Thursday, September 13, 2007

At Midnight I'll Take Your Soul (1963): or, Coffin Joe's Prelude to Madness

After watching José Mojica Marins's 1967 weird-horror masterpiece This Night I'll Possess Your Corpse (reviewed on Mmmmmovies here), I was intrigued, excited, and thirsty for more. An ebay search and a few days later I had in my hands what is widely hailed as the first Brazilian horror movie from, Marins's 1963 cult curiosity At Midnight I'll Take Your Soul. (Marins has SUCH the way with titles.) I was worried that, having watched the sequel first, I might suffer cognitive disconnect and find myself in a nightmarish world of spiraling self-referentiality and chronological coo-cooity. However, both films work on their own merits, and in the final analysis I think I watched them in the right order, for reasons I'll try to remember to expound in the conclusion of this brief review.

The film opens with its star, Coffin Joe, staring into the camera and looking none too impressed with what he sees staring back at him. He delivers his personal philosophy, just dripping contempt and malice, in a few short sentences. Then we're treated to a very unsettling credits sequence. It's mostly flash-forward clips from later in the movie, but it's done to a soundtrack of screams that seem to come from the depths of the inferno, and the text is animated in cool and off-kilter ways. One thing Marins does both here and in TNIPYC is use the credit sequence to establish mood, and after this one I was ready for an unusual and disturbing flick.

Next we get a crypt-keeper-esque introduction by an old gypsy witch, who warns those who are easily frightened to leave the theater. I love that gimmick; it reminds me of the old Universal flicks. In fact the b&w cinematography throughout is very well done in the atmospheric Universal pictures way, and the sets also recall the Universal glory days. However, what goes on in those sets is something else entirely.

Gypsies give the worst head.

Coffin Joe is the diminutive and malicious (but strangely charismatic) undertaker of a small town in Brazil. Though small, he's scrappy, and when he gets mad no one can beat him in a fight. After winning a card game and finding his opponent too slow to turn over his winnings, Joe breaks a bottle and severs the man's finger with it in a surprisingly gory scene. There are also bloody beatings galore, as Joe does his best to justify the peasants' fear of him.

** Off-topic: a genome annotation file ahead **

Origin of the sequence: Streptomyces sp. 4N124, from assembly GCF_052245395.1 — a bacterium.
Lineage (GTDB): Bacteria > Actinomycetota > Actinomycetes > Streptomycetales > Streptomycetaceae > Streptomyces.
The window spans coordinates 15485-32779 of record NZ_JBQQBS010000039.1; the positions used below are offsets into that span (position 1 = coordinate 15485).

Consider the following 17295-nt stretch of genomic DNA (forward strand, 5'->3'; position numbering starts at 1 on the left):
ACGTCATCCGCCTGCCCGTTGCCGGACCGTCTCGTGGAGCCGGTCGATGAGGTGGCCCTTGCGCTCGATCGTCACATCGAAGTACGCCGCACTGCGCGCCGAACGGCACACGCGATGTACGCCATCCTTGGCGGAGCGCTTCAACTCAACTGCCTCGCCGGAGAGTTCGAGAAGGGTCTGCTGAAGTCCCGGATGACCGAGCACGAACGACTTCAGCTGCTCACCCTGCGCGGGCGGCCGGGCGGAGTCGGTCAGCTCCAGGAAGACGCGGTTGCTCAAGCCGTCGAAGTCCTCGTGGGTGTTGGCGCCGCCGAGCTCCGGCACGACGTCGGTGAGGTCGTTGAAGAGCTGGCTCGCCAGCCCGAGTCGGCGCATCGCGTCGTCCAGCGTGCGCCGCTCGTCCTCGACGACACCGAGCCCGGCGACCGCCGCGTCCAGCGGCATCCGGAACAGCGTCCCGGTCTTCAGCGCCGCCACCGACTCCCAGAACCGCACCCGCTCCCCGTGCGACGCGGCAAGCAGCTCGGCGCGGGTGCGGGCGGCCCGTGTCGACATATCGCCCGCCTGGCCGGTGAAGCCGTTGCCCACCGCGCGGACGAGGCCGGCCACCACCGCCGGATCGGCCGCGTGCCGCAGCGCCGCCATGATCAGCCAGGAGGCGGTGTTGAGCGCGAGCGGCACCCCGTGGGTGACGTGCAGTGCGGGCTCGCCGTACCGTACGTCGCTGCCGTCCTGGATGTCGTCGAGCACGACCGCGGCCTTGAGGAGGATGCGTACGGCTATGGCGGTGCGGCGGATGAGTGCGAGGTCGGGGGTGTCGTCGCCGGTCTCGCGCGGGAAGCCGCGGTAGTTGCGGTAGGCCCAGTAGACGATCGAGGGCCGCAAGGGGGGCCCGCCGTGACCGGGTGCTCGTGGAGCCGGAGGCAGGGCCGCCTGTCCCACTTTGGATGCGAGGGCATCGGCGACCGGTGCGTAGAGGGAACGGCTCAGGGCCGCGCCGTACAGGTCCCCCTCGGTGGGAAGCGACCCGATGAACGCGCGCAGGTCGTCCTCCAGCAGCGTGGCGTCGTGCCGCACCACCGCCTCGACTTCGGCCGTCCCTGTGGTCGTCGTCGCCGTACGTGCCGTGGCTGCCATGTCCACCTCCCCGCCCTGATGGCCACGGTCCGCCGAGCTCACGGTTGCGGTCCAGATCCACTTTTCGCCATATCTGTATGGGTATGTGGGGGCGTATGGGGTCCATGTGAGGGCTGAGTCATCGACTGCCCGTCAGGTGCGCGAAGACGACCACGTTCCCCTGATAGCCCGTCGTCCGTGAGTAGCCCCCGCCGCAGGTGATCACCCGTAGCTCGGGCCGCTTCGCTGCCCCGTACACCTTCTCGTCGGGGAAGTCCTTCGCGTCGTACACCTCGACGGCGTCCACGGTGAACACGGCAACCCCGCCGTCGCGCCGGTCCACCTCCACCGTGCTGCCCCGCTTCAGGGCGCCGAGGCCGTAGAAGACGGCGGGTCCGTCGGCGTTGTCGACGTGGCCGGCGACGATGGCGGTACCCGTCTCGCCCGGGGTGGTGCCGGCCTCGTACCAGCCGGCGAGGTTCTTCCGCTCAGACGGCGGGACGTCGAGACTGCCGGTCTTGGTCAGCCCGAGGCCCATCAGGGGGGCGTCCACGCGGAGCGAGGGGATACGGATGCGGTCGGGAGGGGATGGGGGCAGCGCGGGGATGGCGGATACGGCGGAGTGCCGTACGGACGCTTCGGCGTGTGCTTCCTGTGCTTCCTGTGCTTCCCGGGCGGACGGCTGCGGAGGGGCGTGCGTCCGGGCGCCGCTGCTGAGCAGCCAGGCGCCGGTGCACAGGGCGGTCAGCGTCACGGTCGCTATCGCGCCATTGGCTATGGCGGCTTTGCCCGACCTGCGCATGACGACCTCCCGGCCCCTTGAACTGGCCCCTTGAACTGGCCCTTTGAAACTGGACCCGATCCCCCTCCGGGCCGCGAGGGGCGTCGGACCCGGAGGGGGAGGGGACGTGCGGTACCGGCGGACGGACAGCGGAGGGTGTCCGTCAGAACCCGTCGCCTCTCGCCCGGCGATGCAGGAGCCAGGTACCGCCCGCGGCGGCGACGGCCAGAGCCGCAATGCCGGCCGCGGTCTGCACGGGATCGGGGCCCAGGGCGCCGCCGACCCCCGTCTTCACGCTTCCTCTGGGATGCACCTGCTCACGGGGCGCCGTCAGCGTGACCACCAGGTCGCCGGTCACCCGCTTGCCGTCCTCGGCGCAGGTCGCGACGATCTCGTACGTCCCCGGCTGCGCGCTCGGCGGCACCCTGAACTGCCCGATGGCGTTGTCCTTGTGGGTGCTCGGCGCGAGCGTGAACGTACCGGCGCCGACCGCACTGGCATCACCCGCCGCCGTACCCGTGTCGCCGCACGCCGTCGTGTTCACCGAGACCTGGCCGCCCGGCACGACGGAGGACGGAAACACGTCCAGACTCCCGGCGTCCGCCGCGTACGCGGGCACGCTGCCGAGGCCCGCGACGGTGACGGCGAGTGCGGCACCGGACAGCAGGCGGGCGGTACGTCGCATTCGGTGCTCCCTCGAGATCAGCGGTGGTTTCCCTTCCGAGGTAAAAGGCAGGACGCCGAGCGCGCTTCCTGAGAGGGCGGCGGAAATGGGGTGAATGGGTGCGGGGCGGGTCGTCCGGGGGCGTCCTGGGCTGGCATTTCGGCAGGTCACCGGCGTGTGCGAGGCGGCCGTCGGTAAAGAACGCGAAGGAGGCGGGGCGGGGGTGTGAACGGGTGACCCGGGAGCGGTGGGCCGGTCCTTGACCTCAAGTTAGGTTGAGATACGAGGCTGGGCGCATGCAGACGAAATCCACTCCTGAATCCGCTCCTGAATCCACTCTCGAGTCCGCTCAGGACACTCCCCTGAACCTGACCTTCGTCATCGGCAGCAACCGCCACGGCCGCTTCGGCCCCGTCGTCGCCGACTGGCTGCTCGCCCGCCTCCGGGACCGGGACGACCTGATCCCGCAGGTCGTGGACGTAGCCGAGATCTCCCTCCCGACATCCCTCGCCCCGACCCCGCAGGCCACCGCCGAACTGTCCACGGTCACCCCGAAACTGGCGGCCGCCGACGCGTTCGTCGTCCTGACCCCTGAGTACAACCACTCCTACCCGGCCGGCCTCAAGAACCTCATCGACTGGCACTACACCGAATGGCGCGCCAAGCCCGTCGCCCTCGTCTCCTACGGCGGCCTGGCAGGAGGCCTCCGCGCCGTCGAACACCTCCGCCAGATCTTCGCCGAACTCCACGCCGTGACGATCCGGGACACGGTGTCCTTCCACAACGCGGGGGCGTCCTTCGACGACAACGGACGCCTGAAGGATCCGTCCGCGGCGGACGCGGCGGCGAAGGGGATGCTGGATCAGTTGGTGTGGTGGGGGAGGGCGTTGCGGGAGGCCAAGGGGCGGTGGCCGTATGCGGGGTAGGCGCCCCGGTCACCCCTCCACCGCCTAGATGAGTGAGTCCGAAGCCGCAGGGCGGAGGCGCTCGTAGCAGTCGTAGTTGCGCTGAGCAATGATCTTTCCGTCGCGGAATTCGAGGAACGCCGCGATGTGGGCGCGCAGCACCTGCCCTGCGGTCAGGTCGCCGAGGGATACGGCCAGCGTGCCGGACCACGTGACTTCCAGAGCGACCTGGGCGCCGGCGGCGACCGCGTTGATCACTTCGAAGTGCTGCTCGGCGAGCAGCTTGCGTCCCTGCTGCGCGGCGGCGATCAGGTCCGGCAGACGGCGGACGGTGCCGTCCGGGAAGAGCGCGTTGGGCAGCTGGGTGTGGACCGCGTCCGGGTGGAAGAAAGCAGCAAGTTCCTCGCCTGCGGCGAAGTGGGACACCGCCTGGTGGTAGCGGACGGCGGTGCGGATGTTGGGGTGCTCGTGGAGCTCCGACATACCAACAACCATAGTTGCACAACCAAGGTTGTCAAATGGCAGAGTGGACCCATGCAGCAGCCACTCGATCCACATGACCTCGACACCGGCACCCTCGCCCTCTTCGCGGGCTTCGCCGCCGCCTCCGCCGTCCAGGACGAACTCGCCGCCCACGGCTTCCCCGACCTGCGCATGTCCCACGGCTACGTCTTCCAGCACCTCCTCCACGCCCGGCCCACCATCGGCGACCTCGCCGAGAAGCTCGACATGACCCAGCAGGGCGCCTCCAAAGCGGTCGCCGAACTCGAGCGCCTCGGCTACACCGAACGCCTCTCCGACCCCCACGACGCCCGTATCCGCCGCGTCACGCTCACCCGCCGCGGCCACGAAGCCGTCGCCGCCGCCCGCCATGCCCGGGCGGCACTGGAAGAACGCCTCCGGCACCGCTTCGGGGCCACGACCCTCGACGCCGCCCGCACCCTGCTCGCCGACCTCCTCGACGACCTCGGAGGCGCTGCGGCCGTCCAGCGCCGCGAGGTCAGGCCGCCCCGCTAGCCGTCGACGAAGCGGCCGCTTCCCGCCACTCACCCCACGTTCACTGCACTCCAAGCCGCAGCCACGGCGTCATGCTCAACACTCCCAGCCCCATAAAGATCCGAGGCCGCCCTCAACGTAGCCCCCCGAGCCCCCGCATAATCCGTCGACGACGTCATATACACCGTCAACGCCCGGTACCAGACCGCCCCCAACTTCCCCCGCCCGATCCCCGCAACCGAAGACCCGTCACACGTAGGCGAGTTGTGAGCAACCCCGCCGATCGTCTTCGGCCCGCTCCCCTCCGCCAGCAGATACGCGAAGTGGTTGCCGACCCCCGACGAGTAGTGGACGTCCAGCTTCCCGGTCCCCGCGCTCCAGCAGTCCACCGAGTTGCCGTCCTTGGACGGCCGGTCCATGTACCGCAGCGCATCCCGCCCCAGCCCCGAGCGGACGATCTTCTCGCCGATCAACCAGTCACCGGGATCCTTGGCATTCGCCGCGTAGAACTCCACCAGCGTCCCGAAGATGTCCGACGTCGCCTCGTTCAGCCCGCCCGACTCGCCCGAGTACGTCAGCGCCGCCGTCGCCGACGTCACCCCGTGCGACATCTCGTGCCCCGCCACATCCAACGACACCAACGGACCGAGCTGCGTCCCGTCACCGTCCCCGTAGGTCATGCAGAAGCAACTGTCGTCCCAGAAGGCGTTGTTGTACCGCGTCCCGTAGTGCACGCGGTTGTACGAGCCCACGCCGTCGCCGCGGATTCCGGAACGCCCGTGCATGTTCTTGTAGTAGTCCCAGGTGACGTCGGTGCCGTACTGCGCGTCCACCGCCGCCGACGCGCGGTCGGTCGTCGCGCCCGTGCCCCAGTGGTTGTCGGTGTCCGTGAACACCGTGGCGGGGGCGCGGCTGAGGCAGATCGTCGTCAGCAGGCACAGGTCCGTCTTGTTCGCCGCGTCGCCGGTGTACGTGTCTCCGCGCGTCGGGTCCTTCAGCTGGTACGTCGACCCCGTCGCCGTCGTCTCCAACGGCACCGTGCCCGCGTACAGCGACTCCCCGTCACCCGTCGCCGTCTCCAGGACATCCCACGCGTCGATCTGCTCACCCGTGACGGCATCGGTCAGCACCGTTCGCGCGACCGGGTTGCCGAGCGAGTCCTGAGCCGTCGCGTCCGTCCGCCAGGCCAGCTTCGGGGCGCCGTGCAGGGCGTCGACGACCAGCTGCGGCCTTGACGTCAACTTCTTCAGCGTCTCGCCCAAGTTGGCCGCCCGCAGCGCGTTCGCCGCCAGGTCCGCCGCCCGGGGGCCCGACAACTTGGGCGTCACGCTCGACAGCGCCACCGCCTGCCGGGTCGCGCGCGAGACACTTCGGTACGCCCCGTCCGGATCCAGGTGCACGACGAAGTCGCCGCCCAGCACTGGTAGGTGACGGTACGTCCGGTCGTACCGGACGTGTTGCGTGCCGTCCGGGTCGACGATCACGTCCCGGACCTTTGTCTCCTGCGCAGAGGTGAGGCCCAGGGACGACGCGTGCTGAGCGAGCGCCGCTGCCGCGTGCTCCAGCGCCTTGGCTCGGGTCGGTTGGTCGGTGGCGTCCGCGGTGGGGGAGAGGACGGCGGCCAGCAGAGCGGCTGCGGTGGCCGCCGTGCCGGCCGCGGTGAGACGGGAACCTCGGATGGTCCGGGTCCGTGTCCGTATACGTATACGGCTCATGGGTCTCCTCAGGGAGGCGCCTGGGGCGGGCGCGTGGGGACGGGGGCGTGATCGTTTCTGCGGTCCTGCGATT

But they're less afraid of his physical prowess than they are of his blasphemy. In a comical-to-us-now but doubtless shocking scene to staunchly catholic early-60s Brazilians, Joe orders meat on a Friday and, laughing evilly, chews the leg of lamb while penitents go by on their way to church. Later in a barroom brawl he uses the crown of thorns off a bust of Christ to disfigure the face of his opponent! This man is blasphemously bad to the bone, and doesn't care who knows it.

Surprisingly, Joe has one friend, Antonio. I guess they were kids together or something. Anyway, Antonio is unfortunate enough to be engaged to a lovely lass for whom Coffin Joe lusts. After killing his own barren wife with a spider (shades of things to come in future movies), Joe makes advances on the fiancee, with his own wife not cold in the ground. She refuses, naturally, as she's spoken for. So Joe, just as naturally, kills his one and only friend and then rapes the fiancee, so that she will bear his child and make him immortal. She can't live with the guilt, though, and hangs herself, first cursing Joe to lose his soul at midnight.

It turns out that here, as in TNIPYC, Joe's Achilles heel is a hidden subconscious guilt for his crimes, which is manifested in a fantastic scene where Joe prowls through the graveyard, challenging God to come down from heaven, or Satan up from hell, to take his soul and thus prove that they exist. It's an acting tour de force by the debuting Marins, and really a fantastic scene. This is followed by the expected supernatural intervention, as the ghost of Antonio arrives with some very cool and weird lo-tech effects, and it all ends up in a not-quite-nicely tied little bow.

Sorry, Joe, they don't want you. They're too scared.

So how was it? Pretty good, but only a hint at the achievement of TCIPYC. It seems to me that here Marins is still finding his feet, still defining the character, still figuring out what it is he wants to do and how to do it. In the sequel he's got all that under his belt, and he goes for broke. So having seen the second first, I had a better picture of the Coffin Joe character and found him more compelling than I otherwise would have, perhaps. This movie has its strengths, but really it's best viewed as a prequel, I think, to the main event.

That said, this is a solid 2.5 thumb effort, and one you should see. But after This Night I'll Possess Your Corpse, in my opinion, for the best effect.

Whoop-whoop! Nyuck! Nyuck!

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